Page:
Diversity, equity and inclusion are three words that can easily be defined separately, but together as an initiative can stir up a lengthy discourse.
“I can go on for hours talking about that, and I welcome that opportunity privately if you want to do that,” Oscar Macias, Luther Middle School principal said on Tuesday during a Burbank Unified School District discussion about its DEI efforts.
Macias and six others gathered in a virtual session for about 90 minutes to have an open conversation about DEI and what it means for BUSD students, parents and employees going forward.
“This is a monumental moment for the district,” Macias said. “This is a long time coming. Diversity should be a positive attribute. It should be a resource. It shouldn’t be a challenge or detriment.”
BUSD school board member Armond Aghakhanian, who helped form the district’s DEI committee nearly two years ago, opened the conversation by saying that only through education can a community be free of racism, discrimination and bias, and Macias echoed that sentiment, adding that it can only be accomplished if everyone performs an “internal audit” and approaches it with an open mind.
“It starts with the relationships, that commitment, that trust and partnership,” Macias said. “And extend that to every school site and that commitment to our city. We need to open up these conversations, not only for our district, but to connect with our city officials… because we’re embedded in this city.”
At its core, DEI is really about the social, emotional wellness of students which also extends to teachers, staff, parents and the entire Burbank community, panelists explained. Juan Avila, an intervention specialist at Dolores Huerta Middle School, said it is also about embracing each other’s differences.
“Each and every one of us has a different story,” said Avila. “The way diversity has to be seen is as a salad. We used to hear the [term] ‘melting pot.’ We need to stay away from the melting pot. No more melting pot. … We have to go into every school climate and see a salad of beautiful human beings of different colors and different languages. … We have to stay away from integrating assimilation into a culture. We have to include culture, tradition, include languages from other countries, and include students who learn differently than I do. We can’t ignore diversity in learning abilities.”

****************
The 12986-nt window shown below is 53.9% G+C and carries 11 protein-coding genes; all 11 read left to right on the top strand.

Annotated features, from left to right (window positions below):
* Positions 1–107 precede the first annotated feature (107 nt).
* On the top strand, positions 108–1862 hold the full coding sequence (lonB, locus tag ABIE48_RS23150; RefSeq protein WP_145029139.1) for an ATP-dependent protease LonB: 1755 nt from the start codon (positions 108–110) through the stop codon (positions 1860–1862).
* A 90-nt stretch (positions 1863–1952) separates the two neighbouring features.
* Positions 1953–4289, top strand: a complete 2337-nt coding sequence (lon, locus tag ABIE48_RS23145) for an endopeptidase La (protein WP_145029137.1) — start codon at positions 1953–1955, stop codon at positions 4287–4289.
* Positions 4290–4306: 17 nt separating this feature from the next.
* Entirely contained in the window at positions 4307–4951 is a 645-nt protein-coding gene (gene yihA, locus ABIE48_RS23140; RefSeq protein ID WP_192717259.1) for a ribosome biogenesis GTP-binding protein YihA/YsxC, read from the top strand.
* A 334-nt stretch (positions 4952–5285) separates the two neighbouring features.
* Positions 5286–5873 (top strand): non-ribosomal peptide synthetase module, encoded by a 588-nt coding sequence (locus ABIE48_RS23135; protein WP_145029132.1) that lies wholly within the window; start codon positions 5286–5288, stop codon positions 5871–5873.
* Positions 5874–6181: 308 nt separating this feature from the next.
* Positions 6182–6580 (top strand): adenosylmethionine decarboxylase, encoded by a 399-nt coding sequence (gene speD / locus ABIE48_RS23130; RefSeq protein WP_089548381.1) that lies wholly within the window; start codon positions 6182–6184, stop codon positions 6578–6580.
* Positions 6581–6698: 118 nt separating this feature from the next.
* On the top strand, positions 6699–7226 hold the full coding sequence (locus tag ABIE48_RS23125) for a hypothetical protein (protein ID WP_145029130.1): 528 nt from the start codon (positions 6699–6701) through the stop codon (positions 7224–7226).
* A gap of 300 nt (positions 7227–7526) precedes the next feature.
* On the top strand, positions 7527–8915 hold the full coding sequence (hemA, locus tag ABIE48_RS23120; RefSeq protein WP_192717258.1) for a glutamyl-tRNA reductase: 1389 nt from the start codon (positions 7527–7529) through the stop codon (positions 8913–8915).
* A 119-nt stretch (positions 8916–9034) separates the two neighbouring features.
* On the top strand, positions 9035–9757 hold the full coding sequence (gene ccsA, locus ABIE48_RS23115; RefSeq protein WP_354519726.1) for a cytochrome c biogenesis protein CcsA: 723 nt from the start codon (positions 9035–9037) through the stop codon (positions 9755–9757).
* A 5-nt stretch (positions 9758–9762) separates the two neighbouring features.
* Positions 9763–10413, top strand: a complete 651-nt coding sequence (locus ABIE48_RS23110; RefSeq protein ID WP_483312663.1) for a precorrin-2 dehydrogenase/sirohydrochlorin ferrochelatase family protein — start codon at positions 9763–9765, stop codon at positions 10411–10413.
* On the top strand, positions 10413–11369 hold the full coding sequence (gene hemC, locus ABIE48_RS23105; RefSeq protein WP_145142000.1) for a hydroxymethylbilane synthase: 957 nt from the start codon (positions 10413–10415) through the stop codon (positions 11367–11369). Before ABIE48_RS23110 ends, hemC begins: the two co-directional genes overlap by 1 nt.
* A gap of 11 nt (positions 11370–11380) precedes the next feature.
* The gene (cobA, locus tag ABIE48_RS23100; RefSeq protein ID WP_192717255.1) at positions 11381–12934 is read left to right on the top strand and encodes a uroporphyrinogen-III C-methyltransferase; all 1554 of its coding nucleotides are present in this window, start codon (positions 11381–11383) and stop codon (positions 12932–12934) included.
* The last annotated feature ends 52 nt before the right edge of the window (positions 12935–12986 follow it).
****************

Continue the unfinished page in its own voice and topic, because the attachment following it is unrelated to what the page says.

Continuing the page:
Avila has listened to many BUSD students during the past 29 years and has learned that they only want to be seen and heard. “That’s all they want,” an emotional Avila said. “Every time I speak with students, they thank me for listening to them. They want to tell their stories.”
Emily Hasunuma, a junior at Burbank High School who is part of the DEI committee, made her voice heard on Tuesday and shared her experiences as an Asian-American in Burbank, saying it is “not easy to talk to faculty on campus about racial experiences.”
“It’s very difficult because there’s always that fear that they’re not going to understand and because you’re touching on something so sensitive and so difficult, they might say something that’s more hurtful and dismissive of your feelings,” Hasunuma said. “They might not mean to, but a lot of times it will come off that way.”
Madison Clevenger, who is Black, agreed with Hasunuma in that many students of color don’t feel comfortable approaching their teachers or administrators about race, making it somewhat “taboo” to talk about.